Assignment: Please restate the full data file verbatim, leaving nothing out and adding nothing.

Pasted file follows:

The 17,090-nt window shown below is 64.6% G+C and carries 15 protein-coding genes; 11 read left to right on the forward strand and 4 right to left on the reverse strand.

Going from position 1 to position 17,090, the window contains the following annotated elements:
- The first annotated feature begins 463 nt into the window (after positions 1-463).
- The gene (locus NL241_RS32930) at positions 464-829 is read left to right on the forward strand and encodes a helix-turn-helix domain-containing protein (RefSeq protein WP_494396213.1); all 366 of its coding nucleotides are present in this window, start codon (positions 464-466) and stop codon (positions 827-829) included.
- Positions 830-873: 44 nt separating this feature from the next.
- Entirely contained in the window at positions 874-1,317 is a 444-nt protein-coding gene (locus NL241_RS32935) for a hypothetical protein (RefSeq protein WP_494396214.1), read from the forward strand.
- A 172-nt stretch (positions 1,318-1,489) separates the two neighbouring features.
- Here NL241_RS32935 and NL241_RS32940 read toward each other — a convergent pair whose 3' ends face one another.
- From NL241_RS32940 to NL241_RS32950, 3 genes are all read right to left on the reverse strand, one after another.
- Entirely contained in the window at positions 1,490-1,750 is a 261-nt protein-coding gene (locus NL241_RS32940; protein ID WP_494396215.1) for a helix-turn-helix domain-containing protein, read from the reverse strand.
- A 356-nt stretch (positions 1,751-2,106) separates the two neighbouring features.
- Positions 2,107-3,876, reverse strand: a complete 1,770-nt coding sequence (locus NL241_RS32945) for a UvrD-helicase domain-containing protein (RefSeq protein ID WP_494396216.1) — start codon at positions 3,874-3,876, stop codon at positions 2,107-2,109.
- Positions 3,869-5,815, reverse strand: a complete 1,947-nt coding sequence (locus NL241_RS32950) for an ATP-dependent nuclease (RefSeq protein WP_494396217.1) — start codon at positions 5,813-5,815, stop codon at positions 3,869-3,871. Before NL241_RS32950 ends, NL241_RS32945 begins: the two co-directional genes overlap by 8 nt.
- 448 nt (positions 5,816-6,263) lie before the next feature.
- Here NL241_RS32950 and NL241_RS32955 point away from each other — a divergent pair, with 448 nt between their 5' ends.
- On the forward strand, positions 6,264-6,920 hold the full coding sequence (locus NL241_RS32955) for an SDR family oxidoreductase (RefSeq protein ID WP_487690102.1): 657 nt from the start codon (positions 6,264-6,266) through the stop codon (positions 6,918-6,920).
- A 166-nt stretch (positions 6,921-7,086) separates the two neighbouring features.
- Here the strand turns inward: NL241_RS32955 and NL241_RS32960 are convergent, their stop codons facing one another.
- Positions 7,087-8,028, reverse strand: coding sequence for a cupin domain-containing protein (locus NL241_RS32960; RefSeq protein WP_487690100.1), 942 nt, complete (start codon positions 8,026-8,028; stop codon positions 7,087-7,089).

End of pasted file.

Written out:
The 17,090-nt window shown below is 64.6% G+C and carries 15 protein-coding genes; 11 read left to right on the forward strand and 4 right to left on the reverse strand.

Going from position 1 to position 17,090, the window contains the following annotated elements:
- The first annotated feature begins 463 nt into the window (after positions 1-463).
- The gene (locus NL241_RS32930) at positions 464-829 is read left to right on the forward strand and encodes a helix-turn-helix domain-containing protein (RefSeq protein WP_494396213.1); all 366 of its coding nucleotides are present in this window, start codon (positions 464-466) and stop codon (positions 827-829) included.
- Positions 830-873: 44 nt separating this feature from the next.
- Entirely contained in the window at positions 874-1,317 is a 444-nt protein-coding gene (locus NL241_RS32935) for a hypothetical protein (RefSeq protein WP_494396214.1), read from the forward strand.
- A 172-nt stretch (positions 1,318-1,489) separates the two neighbouring features.
- Here NL241_RS32935 and NL241_RS32940 read toward each other — a convergent pair whose 3' ends face one another.
- From NL241_RS32940 to NL241_RS32950, 3 genes are all read right to left on the reverse strand, one after another.
- Entirely contained in the window at positions 1,490-1,750 is a 261-nt protein-coding gene (locus NL241_RS32940; protein ID WP_494396215.1) for a helix-turn-helix domain-containing protein, read from the reverse strand.
- A 356-nt stretch (positions 1,751-2,106) separates the two neighbouring features.
- Positions 2,107-3,876, reverse strand: a complete 1,770-nt coding sequence (locus NL241_RS32945) for a UvrD-helicase domain-containing protein (RefSeq protein ID WP_494396216.1) — start codon at positions 3,874-3,876, stop codon at positions 2,107-2,109.
- Positions 3,869-5,815, reverse strand: a complete 1,947-nt coding sequence (locus NL241_RS32950) for an ATP-dependent nuclease (RefSeq protein WP_494396217.1) — start codon at positions 5,813-5,815, stop codon at positions 3,869-3,871. Before NL241_RS32950 ends, NL241_RS32945 begins: the two co-directional genes overlap by 8 nt.
- 448 nt (positions 5,816-6,263) lie before the next feature.
- Here NL241_RS32950 and NL241_RS32955 point away from each other — a divergent pair, with 448 nt between their 5' ends.
- On the forward strand, positions 6,264-6,920 hold the full coding sequence (locus NL241_RS32955) for an SDR family oxidoreductase (RefSeq protein ID WP_487690102.1): 657 nt from the start codon (positions 6,264-6,266) through the stop codon (positions 6,918-6,920).
- A 166-nt stretch (positions 6,921-7,086) separates the two neighbouring features.
- Here the strand turns inward: NL241_RS32955 and NL241_RS32960 are convergent, their stop codons facing one another.
- Positions 7,087-8,028, reverse strand: coding sequence for a cupin domain-containing protein (locus NL241_RS32960; RefSeq protein WP_487690100.1), 942 nt, complete (start codon positions 8,026-8,028; stop codon positions 7,087-7,089).